John Steele at Legal Ethics Forum flags this ongoing discussion in the academy between Cornell's Brad Wendel, author of Lawyers and Fidelity to Law, and a host of critics. From a defense in which he says he feels like a rock star for the luminaries who have flocked to comment on his book:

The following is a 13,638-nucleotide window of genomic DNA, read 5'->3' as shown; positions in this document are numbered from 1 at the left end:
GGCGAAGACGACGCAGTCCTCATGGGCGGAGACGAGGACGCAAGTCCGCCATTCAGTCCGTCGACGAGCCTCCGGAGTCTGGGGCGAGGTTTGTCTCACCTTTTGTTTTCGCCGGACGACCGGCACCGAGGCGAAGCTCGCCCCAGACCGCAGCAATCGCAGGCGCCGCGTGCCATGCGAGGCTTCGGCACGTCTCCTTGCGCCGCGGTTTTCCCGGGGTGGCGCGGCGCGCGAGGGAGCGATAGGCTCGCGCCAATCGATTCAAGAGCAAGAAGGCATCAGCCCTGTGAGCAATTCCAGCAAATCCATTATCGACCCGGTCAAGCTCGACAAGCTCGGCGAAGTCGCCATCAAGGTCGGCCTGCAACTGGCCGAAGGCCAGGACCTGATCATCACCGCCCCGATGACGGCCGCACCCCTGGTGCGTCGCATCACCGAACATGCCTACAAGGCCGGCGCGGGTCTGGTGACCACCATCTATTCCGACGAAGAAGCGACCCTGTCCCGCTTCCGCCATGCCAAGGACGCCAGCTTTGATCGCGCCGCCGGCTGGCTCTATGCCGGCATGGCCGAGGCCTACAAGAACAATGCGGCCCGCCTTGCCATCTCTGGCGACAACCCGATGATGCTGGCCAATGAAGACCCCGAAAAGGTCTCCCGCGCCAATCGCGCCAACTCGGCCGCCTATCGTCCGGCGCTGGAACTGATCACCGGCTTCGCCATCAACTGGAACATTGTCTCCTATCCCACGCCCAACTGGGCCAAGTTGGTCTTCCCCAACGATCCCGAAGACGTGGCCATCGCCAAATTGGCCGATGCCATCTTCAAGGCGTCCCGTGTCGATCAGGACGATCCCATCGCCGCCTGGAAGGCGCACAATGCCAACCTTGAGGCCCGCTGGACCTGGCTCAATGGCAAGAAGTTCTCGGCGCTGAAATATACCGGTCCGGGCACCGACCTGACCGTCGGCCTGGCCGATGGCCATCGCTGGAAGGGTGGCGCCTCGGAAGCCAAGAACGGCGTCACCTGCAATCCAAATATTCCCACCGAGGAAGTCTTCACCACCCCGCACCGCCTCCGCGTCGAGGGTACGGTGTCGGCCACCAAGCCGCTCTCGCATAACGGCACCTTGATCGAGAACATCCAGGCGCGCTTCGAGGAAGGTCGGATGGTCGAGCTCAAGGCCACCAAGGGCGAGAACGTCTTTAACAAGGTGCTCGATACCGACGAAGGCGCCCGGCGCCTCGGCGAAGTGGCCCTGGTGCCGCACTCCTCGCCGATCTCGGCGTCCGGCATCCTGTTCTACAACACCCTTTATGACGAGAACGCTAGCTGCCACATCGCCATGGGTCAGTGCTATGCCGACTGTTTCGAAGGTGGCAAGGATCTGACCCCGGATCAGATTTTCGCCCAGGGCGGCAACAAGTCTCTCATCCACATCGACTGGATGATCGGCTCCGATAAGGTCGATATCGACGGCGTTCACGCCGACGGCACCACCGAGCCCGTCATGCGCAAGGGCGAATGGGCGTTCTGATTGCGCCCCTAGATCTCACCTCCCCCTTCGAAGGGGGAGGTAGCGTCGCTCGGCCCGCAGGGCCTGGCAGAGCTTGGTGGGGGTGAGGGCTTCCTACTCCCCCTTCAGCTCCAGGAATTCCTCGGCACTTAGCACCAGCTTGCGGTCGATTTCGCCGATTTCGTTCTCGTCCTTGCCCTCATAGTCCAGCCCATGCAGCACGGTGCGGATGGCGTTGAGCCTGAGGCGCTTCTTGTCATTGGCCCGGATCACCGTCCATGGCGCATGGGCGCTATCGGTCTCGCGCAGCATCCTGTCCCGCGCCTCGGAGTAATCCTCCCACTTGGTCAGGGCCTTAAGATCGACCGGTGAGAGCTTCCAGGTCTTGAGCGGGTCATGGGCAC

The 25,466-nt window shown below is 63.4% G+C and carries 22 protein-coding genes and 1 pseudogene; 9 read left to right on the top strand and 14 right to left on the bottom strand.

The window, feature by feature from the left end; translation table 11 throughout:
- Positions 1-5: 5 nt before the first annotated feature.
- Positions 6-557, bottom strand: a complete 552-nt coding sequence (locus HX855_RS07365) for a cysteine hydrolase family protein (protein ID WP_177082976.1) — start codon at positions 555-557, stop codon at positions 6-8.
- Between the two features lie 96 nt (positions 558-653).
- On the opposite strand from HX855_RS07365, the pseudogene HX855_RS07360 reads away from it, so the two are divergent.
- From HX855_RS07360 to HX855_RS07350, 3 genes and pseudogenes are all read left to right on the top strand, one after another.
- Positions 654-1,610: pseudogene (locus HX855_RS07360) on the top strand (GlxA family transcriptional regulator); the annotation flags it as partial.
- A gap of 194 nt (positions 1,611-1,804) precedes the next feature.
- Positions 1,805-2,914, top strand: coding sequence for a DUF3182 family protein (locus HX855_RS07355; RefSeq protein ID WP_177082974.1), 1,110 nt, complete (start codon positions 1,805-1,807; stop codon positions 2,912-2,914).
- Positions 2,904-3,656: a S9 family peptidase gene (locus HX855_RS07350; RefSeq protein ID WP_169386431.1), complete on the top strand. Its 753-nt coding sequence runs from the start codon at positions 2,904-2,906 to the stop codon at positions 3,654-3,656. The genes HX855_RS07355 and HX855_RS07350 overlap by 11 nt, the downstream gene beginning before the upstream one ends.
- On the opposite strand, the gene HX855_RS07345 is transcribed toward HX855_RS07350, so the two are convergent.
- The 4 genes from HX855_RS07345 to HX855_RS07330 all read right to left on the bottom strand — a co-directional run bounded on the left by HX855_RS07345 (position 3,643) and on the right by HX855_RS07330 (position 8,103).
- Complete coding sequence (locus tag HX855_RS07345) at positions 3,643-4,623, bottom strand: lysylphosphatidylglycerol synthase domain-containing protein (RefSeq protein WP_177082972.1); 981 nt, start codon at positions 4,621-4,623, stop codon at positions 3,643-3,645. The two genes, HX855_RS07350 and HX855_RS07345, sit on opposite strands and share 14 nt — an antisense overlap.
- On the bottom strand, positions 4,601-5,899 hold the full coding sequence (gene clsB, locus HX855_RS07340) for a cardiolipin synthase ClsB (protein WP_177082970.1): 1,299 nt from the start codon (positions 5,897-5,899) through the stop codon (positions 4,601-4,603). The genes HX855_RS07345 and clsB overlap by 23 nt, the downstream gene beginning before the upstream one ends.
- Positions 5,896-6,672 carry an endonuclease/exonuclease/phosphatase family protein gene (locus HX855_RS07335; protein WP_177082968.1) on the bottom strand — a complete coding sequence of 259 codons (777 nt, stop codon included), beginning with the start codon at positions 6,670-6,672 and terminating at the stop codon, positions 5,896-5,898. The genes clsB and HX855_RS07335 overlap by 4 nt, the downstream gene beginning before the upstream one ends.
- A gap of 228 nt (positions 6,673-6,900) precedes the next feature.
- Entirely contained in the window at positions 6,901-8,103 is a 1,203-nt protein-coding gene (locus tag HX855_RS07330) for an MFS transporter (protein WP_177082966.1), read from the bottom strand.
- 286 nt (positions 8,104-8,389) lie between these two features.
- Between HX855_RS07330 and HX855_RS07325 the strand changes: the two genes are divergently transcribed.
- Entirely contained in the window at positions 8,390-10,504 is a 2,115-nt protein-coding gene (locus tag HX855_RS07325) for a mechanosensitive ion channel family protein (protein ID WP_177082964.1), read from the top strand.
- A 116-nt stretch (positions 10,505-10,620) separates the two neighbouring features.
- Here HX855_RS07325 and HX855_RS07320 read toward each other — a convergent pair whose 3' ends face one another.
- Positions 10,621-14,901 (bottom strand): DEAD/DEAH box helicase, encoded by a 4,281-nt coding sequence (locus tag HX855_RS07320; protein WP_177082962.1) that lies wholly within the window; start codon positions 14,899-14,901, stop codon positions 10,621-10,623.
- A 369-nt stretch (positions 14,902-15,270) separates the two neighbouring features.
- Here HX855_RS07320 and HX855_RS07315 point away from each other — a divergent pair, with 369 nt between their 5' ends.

Within a moderately decent society, the ethics of lawyers acting as lawyers has to be oriented toward the law, not morality or justice. If lawyers wish to be activists or dissidents, they can be, but it is essential that they not confuse these very different social roles. I am not blind to the injustices that remain in the United States, but the legal response to this injustice should not be individual acts of sabotage or nullification. Lawyers can, and should advocate for change, but as always it should be zealous advocacy . . . within the bounds of the law. One of the principal aims of the book was to restore the last part of the lawyer’s mantra just quoted to its proper place in legal ethics. Without the constitutive obligation of fidelity to law, lawyers are just sophists, offering nothing beyond the kind of half-baked moral advice that any decent client could supply for herself. If there is something distinctive about our profession, it has to be a commitment to the value of legality and a corresponding obligation to respect the law.